After years of carrying 26-pound batteries on their backs to power blood-warming equipment for injured soldiers, two Israel Defense Forces paramedics independently vowed to invent a better solution.

They happened to meet eight years ago and began collaborating on a technological breakthrough for utmost efficiency in warming blood and IV fluids, according to Ariel Katz, executive director for commercial affairs at QinFlow,  short for Quality in Flow, the company the partners established in 2008.

Temperature management is a key component in saving victims of trauma, Katz explains.

Life-threatening hypothermia — when body temperature drops below 35 degrees Celsius (95 degrees Fahrenheit) — occurs in up to 67 percent of trauma patients because of the loss of blood, regardless of outdoor temperature. It must be treated quickly with fluids warmed to body temperature. However, blood is commonly stored at 4C (40F).

QinFlow’s Warrior Modular System was introduced in early 2014 as the only portable solution for warming fluids from near-zero Celsius (about 32F) in extreme conditions to body temperature within 11 seconds, at any flow rate. The system is said to deliver three to five times the amount of warmed fluids per single battery than any alternative device.

The Israel Export Institute and International Cooperation Institute included QinFlow among 60 of Israel’s best medical devices and healthcare IT technologies to display at the international Medica Conference in Dusseldorf in November 2016.

QinFlow’s Ariel Katz demonstrating the fluid-warming device at the Medica Conference in Dusseldorf in November 2016. Photo: courtesy
QinFlow’s Ariel Katz demonstrating the fluid-warming device at the Medica Conference in Dusseldorf in November 2016. Photo: courtesy

Also capable of operating on AC power, the Warrior is uniquely lightweight, maintenance-free and designed to go from point of injury to emergency room to trauma unit to operating room to intensive care unit.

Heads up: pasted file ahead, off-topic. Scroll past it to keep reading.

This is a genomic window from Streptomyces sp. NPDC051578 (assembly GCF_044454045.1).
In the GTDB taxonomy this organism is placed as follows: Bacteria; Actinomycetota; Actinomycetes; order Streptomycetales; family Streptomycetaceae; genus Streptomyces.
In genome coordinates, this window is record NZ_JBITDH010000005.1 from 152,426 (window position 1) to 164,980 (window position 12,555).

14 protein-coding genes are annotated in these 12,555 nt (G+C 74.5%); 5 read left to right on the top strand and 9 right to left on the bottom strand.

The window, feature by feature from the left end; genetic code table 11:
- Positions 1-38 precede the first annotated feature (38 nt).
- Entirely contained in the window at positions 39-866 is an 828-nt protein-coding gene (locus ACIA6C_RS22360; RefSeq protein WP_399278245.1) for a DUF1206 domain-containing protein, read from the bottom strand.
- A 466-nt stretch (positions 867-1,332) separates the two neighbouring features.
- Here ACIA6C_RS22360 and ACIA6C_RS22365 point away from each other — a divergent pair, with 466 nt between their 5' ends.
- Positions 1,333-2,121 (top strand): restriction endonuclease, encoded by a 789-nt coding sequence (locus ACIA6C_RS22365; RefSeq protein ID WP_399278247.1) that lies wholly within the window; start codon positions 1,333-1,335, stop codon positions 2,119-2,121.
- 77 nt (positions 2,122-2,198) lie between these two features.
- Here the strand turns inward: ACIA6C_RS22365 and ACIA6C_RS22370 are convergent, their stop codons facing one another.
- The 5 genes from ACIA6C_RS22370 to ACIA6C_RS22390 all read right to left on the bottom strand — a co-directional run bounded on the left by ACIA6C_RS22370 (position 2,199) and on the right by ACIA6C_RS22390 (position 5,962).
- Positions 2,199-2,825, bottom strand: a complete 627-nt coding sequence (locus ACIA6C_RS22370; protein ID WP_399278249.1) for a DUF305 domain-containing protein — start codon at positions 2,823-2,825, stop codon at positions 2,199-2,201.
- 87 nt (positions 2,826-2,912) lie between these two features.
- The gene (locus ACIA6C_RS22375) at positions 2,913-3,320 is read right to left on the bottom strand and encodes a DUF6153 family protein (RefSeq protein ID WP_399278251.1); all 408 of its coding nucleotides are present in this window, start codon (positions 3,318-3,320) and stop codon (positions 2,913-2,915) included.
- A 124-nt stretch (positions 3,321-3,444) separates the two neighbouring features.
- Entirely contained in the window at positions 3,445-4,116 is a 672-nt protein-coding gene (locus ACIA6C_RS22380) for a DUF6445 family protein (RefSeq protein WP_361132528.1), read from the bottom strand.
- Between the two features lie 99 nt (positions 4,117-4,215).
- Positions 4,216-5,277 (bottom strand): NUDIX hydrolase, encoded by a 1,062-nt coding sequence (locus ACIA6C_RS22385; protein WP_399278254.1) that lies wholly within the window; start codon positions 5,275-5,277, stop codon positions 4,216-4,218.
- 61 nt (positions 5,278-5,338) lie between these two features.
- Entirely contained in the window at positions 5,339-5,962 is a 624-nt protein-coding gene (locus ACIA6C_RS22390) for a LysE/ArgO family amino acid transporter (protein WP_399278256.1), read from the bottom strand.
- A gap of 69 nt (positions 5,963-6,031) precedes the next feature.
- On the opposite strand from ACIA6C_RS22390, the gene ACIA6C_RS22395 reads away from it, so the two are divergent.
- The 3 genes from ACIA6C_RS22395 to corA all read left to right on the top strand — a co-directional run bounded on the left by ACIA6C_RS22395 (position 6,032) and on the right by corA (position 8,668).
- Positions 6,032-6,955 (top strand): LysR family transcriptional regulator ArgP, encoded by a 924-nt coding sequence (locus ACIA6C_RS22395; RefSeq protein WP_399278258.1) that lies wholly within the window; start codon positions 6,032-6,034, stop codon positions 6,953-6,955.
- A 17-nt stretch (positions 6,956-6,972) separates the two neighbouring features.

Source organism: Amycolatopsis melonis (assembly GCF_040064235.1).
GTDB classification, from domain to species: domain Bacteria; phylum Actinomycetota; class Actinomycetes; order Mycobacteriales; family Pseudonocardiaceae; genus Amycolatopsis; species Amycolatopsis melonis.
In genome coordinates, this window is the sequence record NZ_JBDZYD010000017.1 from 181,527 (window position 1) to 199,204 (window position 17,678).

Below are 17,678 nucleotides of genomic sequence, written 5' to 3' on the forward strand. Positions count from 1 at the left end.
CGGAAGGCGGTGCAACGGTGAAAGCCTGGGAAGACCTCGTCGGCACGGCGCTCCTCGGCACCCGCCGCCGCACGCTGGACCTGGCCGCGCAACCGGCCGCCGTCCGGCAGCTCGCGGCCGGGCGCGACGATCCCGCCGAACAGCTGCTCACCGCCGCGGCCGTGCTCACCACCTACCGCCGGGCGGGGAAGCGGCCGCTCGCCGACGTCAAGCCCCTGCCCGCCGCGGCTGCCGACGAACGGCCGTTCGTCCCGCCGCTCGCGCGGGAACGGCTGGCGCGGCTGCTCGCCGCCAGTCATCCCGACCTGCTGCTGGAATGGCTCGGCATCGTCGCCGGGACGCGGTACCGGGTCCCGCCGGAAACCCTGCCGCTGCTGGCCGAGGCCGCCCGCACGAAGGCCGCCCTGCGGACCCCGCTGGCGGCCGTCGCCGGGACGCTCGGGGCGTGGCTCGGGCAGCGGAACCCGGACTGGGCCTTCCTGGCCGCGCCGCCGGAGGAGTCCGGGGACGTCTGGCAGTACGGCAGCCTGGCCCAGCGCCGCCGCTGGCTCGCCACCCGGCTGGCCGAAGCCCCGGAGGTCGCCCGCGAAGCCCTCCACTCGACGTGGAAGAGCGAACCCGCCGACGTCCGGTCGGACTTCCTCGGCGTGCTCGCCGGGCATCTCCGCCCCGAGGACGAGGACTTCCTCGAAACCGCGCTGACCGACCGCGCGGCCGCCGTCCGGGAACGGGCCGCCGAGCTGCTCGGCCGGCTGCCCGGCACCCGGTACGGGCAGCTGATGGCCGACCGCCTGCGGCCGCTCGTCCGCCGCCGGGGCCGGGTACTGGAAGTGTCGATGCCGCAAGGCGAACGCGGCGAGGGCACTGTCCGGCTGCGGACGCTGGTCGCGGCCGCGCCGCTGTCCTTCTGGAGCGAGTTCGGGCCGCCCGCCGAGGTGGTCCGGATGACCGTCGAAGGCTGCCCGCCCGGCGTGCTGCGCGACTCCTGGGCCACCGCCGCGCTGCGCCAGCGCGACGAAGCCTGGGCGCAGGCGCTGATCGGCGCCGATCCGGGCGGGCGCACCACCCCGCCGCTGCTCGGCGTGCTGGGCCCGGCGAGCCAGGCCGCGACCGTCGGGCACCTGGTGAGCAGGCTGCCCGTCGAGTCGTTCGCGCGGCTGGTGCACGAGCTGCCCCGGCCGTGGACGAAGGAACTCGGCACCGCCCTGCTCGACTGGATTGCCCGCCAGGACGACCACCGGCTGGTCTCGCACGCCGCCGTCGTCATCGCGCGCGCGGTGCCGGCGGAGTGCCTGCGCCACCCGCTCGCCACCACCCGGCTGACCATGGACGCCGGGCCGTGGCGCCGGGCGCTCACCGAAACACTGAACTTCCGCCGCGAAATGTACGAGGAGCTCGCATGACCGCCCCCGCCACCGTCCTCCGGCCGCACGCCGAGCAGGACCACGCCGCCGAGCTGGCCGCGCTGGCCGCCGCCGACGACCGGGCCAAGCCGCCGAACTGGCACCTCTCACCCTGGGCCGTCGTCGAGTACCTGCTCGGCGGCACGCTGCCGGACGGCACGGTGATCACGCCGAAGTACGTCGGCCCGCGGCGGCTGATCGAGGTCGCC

That’s why not only search-and-rescue and transport units are buying this Israeli device, but also many hospitals eager to provide a continuum of care.

The Warrior is available through distributors across most of Europe. And after getting US Food and Drug Administration (FDA) approval in the fall of 2016, the company is fulfilling requests for evaluation units at 15 level-one trauma centers, EMS and helicopter EMS organizations, and the US military.

Portable solution

“In an environment where every second counts, a product that is operated with just one on/off button, warms fluids in seconds, and doesn’t need calibration or intense training, spare parts or maintenance, and still delivers very high performance is something that emergency-care professionals appreciate very much,” Katz tells ISRAEL21c.

Dr. Danny Epstein, an internal medicine physician at Rambam Health Care Campus in Haifa, used the Warrior in his work at the IDF field hospital set up in Nepal following the 2015 earthquake.

“All trauma patients who lose a lot of blood become hypothermic and when that happens it harms the coagulation process and they bleed more and become more hypothermic. It’s a vicious cycle,” Epstein tells ISRAEL21c.

“The temperature of the fluids and blood products is therefore very important. In the pre-hospital scenario only a few devices can warm fluids and blood but as far as I know this is the only one that can warm cold blood in a few seconds, so it gives a great advantage,” Epstein says. “It’s very simple to use, and can be transported in the ambulance or helicopter.”

Katz adds that existing prehospital blood and IV fluid warmers have difficulty performing in temperatures below 20C/68F, especially at intense flow-rate requirements.

Hospital devices for warming fluids are often complex to set up, require up to seven minutes of warmup, and aren’t portable enough to follow the patient from one hospital emergency setting to another.

“These shortfalls have lethal implications for trauma patients,” says CEO Dov Nachshon, noting that the compact Warrior can be mounted on a pole, rail or stretcher.

“Even though they have other solutions available, hospitals prefer to use our system for its immediacy, simplicity and portability,” Nachshon says.

QinFlow is based on Kibbutz Einat and the units are manufactured partly on the kibbutz and partly by a subcontractor in northern Israel.

The company’s advisory board includes Dr. Eilat Shinar, director of National Blood Services for Magen David Adom (Israel’s national emergency response network); Dr. Uri Martinowitz, director of the National Hemophilia Center at Sheba Medical Center, Israel; and three retired US army colonels who are trauma specialist physicians.

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